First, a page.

Remember, your partner chose to be with you for a reason and their past relationships are, in fact, in the past. You can prevent social comparison from harming your relationship by:

  • Resisting the urge to snoop. While snooping on your partner may temporarily ease your self-doubts, it’s crucial to prioritize respecting your partner’s privacy and trust for a healthy relationship. Instead of succumbing to the counterintuitive temptation to snoop, exercise self-control proactively.
  • Distracting yourself. To divert your mind from intrusive thoughts and jealousy, engage in activities that you enjoy or find meaningful. This can help you regain your emotional balance and composure. The key is to redirect your focus until the urge to snoop subsides.
  • Spending quality time together. Engage in activities that both you and your partner enjoy. Creating new memories and shared experiences can assist in building trust and intimacy, ultimately strengthening your relationship.

3. Rejection Sensitivity

A study published in the Journal of Interpersonal Violence reveals that individuals who are highly sensitive to rejection are particularly prone to experiencing jealousy in their relationships. Rejection sensitivity involves being hyper-alert to signs of rejection and reacting intensely to even minor negative words or behaviors from a partner. This heightened sensitivity can lead to misinterpreting innocent actions or words as signs of rejection, making it challenging to differentiate between reasonable concerns and overreactions, ultimately exacerbating retroactive jealousy.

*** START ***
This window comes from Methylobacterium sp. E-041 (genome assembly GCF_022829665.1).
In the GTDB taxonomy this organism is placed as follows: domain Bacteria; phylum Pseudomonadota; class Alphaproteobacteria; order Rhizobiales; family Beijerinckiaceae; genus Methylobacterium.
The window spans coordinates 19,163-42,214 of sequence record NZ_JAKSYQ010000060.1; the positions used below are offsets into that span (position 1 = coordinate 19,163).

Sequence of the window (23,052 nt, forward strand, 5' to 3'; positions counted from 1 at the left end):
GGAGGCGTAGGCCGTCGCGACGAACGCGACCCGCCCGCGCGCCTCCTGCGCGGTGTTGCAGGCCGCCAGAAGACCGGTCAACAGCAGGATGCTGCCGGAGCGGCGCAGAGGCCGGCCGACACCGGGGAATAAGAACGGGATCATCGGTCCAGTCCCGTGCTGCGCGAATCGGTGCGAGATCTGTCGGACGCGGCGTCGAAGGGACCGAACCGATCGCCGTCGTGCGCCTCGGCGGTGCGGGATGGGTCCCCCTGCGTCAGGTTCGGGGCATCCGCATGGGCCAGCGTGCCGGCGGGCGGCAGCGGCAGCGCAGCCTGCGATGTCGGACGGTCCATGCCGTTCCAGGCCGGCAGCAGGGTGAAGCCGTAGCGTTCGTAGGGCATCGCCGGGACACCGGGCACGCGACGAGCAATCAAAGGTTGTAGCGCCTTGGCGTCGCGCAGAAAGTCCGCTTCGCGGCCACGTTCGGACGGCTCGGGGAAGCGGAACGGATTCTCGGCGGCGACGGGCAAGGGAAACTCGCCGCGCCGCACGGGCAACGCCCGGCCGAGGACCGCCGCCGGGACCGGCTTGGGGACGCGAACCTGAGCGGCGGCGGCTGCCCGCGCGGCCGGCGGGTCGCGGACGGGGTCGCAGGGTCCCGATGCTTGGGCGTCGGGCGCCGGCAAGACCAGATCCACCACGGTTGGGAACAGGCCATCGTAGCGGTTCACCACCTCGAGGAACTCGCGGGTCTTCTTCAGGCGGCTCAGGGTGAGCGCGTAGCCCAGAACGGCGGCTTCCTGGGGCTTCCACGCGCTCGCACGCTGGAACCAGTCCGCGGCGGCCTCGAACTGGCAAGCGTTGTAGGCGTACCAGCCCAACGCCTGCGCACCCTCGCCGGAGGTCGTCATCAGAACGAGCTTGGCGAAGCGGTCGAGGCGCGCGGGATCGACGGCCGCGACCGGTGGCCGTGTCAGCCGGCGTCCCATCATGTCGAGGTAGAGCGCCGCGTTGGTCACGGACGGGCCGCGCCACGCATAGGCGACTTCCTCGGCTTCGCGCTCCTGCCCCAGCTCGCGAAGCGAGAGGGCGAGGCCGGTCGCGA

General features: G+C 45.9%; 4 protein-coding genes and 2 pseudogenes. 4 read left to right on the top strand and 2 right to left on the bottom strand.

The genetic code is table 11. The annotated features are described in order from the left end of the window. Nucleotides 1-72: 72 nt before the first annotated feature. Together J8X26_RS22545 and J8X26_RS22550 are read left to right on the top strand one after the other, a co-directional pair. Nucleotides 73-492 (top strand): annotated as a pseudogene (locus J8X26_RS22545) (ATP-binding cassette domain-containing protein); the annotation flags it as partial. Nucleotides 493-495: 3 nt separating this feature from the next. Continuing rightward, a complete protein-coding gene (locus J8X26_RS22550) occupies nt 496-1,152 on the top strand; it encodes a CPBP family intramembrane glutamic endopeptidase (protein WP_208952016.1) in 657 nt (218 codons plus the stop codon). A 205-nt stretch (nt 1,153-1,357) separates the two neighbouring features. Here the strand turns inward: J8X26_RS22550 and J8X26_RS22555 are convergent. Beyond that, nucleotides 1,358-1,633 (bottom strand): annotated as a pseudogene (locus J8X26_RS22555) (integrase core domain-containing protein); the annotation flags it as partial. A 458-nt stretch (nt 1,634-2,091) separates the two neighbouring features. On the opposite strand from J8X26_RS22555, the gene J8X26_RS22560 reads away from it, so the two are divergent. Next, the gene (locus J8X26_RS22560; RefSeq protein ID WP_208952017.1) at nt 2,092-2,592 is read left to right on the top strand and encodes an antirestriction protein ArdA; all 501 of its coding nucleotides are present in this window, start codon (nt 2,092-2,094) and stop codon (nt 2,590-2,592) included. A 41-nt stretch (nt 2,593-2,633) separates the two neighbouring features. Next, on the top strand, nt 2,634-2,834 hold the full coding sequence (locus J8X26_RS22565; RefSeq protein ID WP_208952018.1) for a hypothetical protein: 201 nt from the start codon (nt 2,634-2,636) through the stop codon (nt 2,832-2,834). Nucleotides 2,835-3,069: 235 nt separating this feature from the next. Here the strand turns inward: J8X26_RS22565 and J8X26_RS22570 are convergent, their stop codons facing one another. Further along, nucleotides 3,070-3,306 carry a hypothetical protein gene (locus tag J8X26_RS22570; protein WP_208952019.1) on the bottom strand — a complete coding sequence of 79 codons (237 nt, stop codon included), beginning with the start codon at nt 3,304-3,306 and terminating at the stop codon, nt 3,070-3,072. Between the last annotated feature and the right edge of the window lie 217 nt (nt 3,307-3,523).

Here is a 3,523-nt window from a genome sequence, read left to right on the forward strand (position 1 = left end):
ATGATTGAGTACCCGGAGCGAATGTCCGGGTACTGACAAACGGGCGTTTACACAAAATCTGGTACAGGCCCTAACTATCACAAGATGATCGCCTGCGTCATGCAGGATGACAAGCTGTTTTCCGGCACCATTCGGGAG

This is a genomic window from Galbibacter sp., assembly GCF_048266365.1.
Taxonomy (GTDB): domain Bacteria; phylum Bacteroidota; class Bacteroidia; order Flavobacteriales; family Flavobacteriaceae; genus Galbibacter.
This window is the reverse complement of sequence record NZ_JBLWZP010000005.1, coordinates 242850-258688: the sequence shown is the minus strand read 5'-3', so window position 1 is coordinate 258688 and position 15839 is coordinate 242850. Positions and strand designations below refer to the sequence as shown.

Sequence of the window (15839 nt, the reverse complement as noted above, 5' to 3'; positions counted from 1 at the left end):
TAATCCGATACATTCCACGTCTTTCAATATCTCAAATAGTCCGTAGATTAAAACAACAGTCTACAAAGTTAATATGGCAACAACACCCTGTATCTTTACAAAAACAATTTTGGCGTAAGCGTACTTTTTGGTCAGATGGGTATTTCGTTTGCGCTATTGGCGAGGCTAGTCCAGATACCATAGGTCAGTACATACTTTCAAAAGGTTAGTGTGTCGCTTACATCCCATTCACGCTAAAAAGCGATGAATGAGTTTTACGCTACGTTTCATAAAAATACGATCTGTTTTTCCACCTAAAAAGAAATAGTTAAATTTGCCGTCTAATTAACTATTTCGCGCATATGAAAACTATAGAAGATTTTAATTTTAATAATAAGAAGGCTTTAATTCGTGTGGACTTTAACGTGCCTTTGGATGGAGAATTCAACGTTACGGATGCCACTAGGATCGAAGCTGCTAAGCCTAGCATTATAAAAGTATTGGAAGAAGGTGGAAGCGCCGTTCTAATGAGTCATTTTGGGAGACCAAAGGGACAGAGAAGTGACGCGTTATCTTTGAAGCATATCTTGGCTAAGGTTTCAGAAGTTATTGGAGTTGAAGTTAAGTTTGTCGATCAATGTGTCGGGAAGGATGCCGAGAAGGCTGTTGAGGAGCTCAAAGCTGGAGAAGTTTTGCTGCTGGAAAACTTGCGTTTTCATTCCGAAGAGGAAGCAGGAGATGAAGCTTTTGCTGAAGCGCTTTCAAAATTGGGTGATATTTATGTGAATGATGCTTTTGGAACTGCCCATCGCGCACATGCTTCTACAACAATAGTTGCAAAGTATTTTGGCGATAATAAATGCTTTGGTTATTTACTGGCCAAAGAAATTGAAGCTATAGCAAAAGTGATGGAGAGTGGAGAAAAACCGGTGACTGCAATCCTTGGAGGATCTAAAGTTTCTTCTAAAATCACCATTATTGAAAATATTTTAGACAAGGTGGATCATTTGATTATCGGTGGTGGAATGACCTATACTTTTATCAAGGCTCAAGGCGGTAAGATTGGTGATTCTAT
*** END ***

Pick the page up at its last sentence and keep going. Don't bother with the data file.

To address this, try:

  • Mindfulness and emotional regulation. Mindfulness can help you differentiate between actual rejection and perceived rejection. By regulating your emotions, you can respond more rationally to benign or mildly negative feedback from your partner. This practice can help remind you that not every negative reaction from your partner equates to rejection.
  • Communicating openly. Sharing your feelings with your partner, particularly about your struggles with retroactive jealousy, can enhance your connection and enable your partner to understand your perspective.

If the jealousy proves persistent and disruptive, consider couples counseling or individual therapy. A trained therapist can provide guidance and techniques to manage jealousy and improve your relationship.


Obsessing over a partner’s past can harm a relationship in two ways. First, constant questioning can erode the trust that is essential for a healthy relationship. Second, the emotional stress caused by retroactive jealousy can lead to feelings of insecurity and inadequacy, affecting both the individual feeling jealous and their partner. This emotional distress can, over time, significantly harm a relationship’s overall health. Taking proactive steps can lead to a healthier partnership—a process that takes time and effort, but one that’s achievable with dedication and the right strategies.

To find a therapist, visit the Psychology Today Therapy Directory.